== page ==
In new television ad, Rosen acknowledges 'real problems' with Affordable Care Act, stresses need for fixes not repeal
Democratic Rep. Jacky Rosen is going up on television Tuesday with the third ad of her U.S. Senate campaign highlighting her opposition to the efforts of congressional Republicans — which include her opponent, U.S. Sen. Dean Heller — to repeal and replace the Affordable Care Act.
The 30-second ad, which is backed by a six-figure buy and will run statewide on broadcast and cable television, features Rosen acknowledging that there are “real problems” with the Affordable Care Act (ACA) but urging that those problems be fixed to reduce costs for patients instead of repealing the law outright, as congressional Republicans attempted to do last year. Health care is a thorny issue for Heller, Rosen’s Republican opponent who initially opposed a repeal-and-replace bill before backing a so-called “skinny repeal” of the federal health-care law in July.
In the ad, Rosen says that people don’t talk about “partisan politics” when they talk about their health care, “they talk about their families.” The ad features several clips of people talking about their personal health-care concerns — a niece with a pre-existing condition, few insurance companies offering plans on the exchange in Nevada and ever-increasing premiums.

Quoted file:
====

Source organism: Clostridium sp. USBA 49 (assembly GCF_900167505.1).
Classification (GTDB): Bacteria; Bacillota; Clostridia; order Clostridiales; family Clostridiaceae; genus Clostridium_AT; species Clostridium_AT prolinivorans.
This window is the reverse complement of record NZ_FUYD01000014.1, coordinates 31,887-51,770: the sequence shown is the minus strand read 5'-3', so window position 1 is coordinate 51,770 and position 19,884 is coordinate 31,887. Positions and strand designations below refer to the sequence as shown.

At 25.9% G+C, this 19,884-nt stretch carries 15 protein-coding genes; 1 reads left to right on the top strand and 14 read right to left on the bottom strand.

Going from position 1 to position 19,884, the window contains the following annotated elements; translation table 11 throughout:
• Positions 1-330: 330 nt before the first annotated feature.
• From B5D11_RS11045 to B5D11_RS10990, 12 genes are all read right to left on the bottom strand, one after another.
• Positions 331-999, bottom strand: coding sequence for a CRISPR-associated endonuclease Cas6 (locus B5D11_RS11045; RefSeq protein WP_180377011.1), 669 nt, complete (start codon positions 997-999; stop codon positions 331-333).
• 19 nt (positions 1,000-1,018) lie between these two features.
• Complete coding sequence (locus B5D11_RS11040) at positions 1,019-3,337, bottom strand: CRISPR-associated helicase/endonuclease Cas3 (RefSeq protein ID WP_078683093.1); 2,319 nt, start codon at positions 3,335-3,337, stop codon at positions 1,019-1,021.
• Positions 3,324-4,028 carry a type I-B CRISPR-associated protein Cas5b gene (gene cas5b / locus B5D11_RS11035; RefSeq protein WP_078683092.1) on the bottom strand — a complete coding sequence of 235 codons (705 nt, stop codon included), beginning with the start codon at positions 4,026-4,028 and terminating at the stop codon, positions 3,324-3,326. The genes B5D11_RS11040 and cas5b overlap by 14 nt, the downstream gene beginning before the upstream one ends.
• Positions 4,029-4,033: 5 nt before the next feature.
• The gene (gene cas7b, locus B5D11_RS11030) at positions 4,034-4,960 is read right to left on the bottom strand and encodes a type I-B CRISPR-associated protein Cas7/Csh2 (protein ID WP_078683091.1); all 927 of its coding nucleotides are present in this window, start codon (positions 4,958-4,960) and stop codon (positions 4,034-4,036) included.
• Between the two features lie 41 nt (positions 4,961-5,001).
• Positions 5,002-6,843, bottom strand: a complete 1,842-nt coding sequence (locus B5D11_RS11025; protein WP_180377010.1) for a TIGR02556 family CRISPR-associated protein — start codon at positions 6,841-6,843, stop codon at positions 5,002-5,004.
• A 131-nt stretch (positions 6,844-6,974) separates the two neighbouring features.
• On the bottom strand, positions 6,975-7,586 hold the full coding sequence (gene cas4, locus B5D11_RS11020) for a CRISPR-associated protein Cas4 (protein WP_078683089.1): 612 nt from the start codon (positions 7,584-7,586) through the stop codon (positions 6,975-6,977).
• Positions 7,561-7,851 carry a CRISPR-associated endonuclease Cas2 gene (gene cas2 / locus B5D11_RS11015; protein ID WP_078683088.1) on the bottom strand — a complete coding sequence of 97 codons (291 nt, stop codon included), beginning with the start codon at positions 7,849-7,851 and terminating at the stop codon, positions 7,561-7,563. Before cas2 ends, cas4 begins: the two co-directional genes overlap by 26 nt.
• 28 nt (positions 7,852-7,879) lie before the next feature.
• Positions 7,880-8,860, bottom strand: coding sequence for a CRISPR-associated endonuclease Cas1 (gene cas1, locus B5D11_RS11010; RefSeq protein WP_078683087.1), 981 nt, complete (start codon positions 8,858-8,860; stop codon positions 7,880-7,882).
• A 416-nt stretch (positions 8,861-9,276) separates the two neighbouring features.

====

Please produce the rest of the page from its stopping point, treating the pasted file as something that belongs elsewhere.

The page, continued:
“When they talk about repeal, I get really scared,” one woman says.
Rosen says that repealing the ACA is “just partisan politics, and that hurts Nevada.”
“Obamacare has real problems but we should be working together to fix it and bring down costs,” Rosen says in the ad.
A poll last week by the Democratic-aligned Public Policy Polling found that 61 percent of respondents support keeping what works in the ACA and fixing what doesn’t, 32 percent want to repeal it and start over and 7 percent are unsure. Overall, the poll found that 49 percent of respondents support the ACA, 38 percent disapprove and 15 percent are unsure.
Respondents to the poll also said that they are much more likely to vote against Heller after he voted for bills to repeal the ACA last year. Thirty-one percent of voters said the votes made them more likely to support Heller, while 49 percent said they made them less likely to support him.
Updated 5-7-18 at 3:28 p.m. to correct that this is Rep. Jacky Rosen's third ad of her U.S. Senate campaign, not her second.